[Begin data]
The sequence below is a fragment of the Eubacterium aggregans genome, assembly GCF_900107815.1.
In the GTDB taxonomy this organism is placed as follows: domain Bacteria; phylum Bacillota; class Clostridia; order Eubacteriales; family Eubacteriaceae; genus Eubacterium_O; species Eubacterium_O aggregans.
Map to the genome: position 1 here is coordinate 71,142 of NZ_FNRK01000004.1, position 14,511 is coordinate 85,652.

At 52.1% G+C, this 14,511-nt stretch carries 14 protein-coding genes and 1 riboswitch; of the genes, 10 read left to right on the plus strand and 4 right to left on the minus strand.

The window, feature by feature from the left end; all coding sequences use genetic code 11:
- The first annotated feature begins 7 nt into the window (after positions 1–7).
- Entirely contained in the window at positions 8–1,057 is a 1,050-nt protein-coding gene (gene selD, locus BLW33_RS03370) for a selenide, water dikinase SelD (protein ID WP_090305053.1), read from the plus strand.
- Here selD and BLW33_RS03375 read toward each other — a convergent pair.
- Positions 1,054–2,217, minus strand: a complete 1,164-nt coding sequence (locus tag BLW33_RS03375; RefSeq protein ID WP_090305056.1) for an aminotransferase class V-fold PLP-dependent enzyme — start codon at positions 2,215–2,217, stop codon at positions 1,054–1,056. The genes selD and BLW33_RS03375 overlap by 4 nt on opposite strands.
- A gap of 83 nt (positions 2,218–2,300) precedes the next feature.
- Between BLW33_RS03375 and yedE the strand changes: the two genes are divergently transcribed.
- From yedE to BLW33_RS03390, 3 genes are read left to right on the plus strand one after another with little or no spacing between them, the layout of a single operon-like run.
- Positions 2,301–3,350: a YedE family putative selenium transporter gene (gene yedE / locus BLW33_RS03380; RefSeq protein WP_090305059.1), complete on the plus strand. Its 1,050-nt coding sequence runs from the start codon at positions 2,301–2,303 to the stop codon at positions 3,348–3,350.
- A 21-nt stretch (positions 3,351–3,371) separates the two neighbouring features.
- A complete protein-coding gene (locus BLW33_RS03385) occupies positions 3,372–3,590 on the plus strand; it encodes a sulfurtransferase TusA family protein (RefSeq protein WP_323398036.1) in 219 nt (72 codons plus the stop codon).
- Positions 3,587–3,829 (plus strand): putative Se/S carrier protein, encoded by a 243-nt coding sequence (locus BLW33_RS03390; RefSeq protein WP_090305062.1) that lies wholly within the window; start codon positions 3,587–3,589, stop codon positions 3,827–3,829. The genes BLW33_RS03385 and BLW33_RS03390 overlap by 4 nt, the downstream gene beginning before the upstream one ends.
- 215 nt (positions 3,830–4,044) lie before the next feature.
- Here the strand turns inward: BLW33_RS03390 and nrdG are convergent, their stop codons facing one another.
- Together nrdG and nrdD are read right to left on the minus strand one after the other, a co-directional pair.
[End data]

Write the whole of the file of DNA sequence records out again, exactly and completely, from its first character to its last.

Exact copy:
The sequence below is a fragment of the Eubacterium aggregans genome, assembly GCF_900107815.1.
In the GTDB taxonomy this organism is placed as follows: domain Bacteria; phylum Bacillota; class Clostridia; order Eubacteriales; family Eubacteriaceae; genus Eubacterium_O; species Eubacterium_O aggregans.
Map to the genome: position 1 here is coordinate 71,142 of NZ_FNRK01000004.1, position 14,511 is coordinate 85,652.

At 52.1% G+C, this 14,511-nt stretch carries 14 protein-coding genes and 1 riboswitch; of the genes, 10 read left to right on the plus strand and 4 right to left on the minus strand.

The window, feature by feature from the left end; all coding sequences use genetic code 11:
- The first annotated feature begins 7 nt into the window (after positions 1–7).
- Entirely contained in the window at positions 8–1,057 is a 1,050-nt protein-coding gene (gene selD, locus BLW33_RS03370) for a selenide, water dikinase SelD (protein ID WP_090305053.1), read from the plus strand.
- Here selD and BLW33_RS03375 read toward each other — a convergent pair.
- Positions 1,054–2,217, minus strand: a complete 1,164-nt coding sequence (locus tag BLW33_RS03375; RefSeq protein ID WP_090305056.1) for an aminotransferase class V-fold PLP-dependent enzyme — start codon at positions 2,215–2,217, stop codon at positions 1,054–1,056. The genes selD and BLW33_RS03375 overlap by 4 nt on opposite strands.
- A gap of 83 nt (positions 2,218–2,300) precedes the next feature.
- Between BLW33_RS03375 and yedE the strand changes: the two genes are divergently transcribed.
- From yedE to BLW33_RS03390, 3 genes are read left to right on the plus strand one after another with little or no spacing between them, the layout of a single operon-like run.
- Positions 2,301–3,350: a YedE family putative selenium transporter gene (gene yedE / locus BLW33_RS03380; RefSeq protein WP_090305059.1), complete on the plus strand. Its 1,050-nt coding sequence runs from the start codon at positions 2,301–2,303 to the stop codon at positions 3,348–3,350.
- A 21-nt stretch (positions 3,351–3,371) separates the two neighbouring features.
- A complete protein-coding gene (locus BLW33_RS03385) occupies positions 3,372–3,590 on the plus strand; it encodes a sulfurtransferase TusA family protein (RefSeq protein WP_323398036.1) in 219 nt (72 codons plus the stop codon).
- Positions 3,587–3,829 (plus strand): putative Se/S carrier protein, encoded by a 243-nt coding sequence (locus BLW33_RS03390; RefSeq protein WP_090305062.1) that lies wholly within the window; start codon positions 3,587–3,589, stop codon positions 3,827–3,829. The genes BLW33_RS03385 and BLW33_RS03390 overlap by 4 nt, the downstream gene beginning before the upstream one ends.
- 215 nt (positions 3,830–4,044) lie before the next feature.
- Here the strand turns inward: BLW33_RS03390 and nrdG are convergent, their stop codons facing one another.
- Together nrdG and nrdD are read right to left on the minus strand one after the other, a co-directional pair.